Foo Fighters' Dave Grohl slams TV talent shows
TV talent shows - and their value to the music industry - has been a point of debate for years.
Foo Fighters lead singer Dave Grohl's point of view is very clear: they're not much chop.
"I don't want my kid to think that the only way you can be a musician is to stand in line at a song contest audition," Grohl told US media this week. "And then wind up having a bazillionaire tell you if you're not a good singer."
"To me, that's not what music's about," he said.
Grohl is not the first musician to hit back at the TV talent show genre, for either its failure to deliver lasting talent, or for its shortcomings in nurturing emerging artists while exploiting them for television entertainment.
Sir Elton John famously said TV pop competitions had "killed talent", while Sting, the former frontman of The Police, has described The X-Factor as "appalling".
And former Take That frontman Robbie Williams said TV talent shows were cruel. "They f--- with people's lives for entertainment," Williams said.
It is also not the first time Grohl has spoken out about TV talent shows.
In a 2013 interview with the British music newspaper NME, Grohl said he disliked TV talent shows because "people are judged so harshly by ... musicians that hardly even play an instrument on their own ... albums."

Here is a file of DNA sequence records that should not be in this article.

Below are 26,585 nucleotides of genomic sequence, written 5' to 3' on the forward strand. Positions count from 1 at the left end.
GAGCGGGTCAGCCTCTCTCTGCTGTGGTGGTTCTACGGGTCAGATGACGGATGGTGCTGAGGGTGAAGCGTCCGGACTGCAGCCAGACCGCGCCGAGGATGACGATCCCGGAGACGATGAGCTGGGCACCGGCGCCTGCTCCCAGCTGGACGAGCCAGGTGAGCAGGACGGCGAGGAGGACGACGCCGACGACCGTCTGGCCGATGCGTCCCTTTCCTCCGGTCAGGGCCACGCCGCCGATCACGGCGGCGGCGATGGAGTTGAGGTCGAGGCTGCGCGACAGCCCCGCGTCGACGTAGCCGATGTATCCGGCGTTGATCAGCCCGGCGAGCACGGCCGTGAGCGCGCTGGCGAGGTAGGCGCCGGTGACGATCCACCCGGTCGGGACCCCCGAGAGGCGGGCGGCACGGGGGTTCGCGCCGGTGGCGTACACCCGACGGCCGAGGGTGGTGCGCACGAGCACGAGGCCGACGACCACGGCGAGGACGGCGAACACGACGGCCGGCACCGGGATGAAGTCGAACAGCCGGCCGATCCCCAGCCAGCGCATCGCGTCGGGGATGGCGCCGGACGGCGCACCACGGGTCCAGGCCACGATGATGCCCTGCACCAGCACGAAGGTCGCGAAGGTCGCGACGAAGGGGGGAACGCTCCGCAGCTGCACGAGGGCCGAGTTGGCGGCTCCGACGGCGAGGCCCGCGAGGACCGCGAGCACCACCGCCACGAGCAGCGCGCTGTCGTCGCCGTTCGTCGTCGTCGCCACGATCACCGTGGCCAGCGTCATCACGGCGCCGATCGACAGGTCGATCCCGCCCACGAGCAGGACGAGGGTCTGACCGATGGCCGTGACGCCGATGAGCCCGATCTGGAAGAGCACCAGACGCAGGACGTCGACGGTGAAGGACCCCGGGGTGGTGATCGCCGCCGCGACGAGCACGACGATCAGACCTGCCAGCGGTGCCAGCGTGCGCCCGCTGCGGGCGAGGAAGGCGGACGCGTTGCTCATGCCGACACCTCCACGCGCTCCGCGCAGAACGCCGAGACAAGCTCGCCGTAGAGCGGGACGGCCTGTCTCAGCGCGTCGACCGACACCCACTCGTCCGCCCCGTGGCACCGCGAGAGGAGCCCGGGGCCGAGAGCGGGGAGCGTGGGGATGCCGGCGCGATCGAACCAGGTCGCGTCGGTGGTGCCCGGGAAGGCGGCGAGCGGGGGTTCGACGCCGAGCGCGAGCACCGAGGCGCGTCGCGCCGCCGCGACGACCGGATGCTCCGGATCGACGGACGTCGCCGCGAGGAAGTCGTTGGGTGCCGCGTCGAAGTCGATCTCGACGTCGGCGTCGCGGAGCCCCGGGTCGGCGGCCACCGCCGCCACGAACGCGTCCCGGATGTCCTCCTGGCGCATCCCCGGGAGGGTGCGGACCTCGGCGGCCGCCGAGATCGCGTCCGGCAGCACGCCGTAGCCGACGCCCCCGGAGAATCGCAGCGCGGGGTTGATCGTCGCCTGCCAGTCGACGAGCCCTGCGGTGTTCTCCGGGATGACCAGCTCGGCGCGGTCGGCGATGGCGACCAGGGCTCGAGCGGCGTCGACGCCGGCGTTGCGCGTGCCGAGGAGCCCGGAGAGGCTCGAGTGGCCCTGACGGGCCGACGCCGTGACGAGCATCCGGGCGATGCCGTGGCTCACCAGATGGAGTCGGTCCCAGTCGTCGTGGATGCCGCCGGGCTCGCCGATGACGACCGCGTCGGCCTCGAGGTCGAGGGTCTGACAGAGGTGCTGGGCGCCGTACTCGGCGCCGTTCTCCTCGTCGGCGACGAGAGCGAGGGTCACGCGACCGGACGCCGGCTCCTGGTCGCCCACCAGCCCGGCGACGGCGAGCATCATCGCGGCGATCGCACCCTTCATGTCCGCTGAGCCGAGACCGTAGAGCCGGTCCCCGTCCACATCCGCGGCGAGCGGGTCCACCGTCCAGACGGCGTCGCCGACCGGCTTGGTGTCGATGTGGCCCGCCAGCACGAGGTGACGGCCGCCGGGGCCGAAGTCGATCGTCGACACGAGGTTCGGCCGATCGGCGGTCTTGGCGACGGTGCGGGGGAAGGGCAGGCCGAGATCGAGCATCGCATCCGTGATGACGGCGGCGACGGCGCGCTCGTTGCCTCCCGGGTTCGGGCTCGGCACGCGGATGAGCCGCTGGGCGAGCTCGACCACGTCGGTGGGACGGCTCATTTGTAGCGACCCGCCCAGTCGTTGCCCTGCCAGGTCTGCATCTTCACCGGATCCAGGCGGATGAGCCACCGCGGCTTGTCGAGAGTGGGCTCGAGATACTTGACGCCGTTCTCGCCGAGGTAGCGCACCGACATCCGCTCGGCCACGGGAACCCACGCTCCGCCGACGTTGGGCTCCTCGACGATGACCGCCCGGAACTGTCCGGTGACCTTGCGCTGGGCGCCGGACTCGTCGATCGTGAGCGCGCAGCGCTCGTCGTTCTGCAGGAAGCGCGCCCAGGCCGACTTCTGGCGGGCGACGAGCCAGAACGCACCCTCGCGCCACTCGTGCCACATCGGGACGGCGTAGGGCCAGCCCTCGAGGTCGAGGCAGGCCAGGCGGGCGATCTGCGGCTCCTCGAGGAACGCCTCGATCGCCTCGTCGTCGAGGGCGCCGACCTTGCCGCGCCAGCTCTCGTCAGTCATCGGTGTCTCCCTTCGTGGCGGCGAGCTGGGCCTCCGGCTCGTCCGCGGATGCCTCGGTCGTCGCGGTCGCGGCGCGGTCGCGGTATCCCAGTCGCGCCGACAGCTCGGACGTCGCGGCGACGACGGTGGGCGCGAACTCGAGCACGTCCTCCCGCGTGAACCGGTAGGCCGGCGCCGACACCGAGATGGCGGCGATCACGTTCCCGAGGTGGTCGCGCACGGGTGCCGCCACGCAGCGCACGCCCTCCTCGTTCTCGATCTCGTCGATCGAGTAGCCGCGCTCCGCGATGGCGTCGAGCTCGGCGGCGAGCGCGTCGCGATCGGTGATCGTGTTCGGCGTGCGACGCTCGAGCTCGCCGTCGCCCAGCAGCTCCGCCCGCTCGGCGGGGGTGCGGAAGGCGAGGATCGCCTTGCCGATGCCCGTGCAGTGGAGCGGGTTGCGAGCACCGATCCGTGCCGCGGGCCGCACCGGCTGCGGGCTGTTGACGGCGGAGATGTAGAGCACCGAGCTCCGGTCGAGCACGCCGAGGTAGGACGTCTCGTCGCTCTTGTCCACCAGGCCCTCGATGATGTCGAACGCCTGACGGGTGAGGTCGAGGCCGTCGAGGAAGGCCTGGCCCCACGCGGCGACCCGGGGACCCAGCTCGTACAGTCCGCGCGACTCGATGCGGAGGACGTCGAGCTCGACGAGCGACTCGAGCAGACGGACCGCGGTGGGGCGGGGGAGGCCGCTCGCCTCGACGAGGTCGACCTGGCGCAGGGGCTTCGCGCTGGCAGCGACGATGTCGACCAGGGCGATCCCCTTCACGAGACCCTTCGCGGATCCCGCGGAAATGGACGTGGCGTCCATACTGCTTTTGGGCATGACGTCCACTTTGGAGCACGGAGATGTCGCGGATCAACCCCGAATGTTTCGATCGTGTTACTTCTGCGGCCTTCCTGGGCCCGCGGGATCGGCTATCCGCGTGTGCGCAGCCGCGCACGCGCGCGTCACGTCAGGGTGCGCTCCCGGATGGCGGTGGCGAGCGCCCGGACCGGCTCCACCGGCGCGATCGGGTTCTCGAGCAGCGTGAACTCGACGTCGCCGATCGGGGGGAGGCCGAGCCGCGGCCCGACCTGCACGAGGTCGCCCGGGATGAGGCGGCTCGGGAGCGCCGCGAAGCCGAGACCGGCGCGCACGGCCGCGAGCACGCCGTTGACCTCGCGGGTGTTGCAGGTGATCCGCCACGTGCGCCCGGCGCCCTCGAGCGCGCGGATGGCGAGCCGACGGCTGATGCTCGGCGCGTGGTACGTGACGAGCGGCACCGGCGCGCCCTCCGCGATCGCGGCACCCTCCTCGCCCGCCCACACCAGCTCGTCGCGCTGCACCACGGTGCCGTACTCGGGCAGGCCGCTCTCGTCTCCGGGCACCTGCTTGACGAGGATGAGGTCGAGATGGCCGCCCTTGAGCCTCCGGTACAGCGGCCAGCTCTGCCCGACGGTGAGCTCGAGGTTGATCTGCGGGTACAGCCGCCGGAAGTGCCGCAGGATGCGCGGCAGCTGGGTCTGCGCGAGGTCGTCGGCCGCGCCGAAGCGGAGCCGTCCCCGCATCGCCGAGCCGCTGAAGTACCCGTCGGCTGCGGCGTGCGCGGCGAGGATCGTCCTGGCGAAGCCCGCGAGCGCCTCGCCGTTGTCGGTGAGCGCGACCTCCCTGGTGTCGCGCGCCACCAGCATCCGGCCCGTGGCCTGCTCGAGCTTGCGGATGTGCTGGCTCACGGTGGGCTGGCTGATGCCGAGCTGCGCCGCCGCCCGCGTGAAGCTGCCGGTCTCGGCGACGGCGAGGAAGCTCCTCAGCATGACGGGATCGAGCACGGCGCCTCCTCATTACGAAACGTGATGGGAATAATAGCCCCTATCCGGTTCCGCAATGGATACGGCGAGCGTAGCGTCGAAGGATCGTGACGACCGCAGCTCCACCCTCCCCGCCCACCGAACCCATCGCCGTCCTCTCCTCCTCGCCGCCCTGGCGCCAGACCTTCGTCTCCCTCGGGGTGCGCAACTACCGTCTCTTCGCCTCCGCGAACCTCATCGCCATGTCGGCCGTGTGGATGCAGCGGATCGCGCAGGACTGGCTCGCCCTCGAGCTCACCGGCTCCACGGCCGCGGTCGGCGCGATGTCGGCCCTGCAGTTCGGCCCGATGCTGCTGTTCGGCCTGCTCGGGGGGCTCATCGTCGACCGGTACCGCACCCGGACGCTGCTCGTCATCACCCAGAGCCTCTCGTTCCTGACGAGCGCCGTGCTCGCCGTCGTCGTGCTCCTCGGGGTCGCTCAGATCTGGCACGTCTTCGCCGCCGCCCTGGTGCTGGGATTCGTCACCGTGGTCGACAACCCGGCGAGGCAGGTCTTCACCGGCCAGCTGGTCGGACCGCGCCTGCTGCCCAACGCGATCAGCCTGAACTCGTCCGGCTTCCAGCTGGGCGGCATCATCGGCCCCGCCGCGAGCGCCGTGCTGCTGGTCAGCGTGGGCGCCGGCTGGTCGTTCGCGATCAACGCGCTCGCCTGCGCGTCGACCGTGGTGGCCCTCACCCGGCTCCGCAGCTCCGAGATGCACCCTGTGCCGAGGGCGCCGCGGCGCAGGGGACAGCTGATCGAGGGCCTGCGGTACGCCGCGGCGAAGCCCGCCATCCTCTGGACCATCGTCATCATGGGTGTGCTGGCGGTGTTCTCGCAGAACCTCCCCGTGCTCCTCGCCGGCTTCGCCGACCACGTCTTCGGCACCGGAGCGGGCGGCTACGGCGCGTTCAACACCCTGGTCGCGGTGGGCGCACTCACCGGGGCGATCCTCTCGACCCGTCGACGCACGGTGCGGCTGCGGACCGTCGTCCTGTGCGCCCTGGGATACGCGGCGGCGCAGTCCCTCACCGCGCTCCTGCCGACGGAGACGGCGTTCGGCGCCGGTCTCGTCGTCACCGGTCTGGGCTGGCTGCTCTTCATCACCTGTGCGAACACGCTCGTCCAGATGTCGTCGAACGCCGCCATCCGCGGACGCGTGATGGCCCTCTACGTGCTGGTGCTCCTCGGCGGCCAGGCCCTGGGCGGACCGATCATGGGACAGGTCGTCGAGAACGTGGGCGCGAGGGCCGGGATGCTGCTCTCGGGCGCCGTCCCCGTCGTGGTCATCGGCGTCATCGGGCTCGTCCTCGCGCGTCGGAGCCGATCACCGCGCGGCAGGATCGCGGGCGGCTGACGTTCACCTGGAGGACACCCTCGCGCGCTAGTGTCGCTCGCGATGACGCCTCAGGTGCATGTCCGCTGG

People "should feel encouraged to be themselves," he said.
"If my daughter walked up onstage and sang her heart out and some ... billionaire looked at her and said, 'no, I'm sorry you're not any good,' I'd ... throttle that person, I swear to God," he said, "Who the f-- are you to say what's good or bad?"
Grohl was speaking this week to US media at the annual Television Critics Association "press tour".
He was there to promote his new HBO series, Foo Fighters: Sonic Highways.
Grohl said he hoped the upcoming series, which follows the band as they record music on a multi-city tour, would serve as an inspiration for emerging artists.
"Let's go to tiny studios all over the country, tell the story of music from that city. What is it about that each one of these cities that influences the music that comes from there?" he said.
Sydney Morning Herald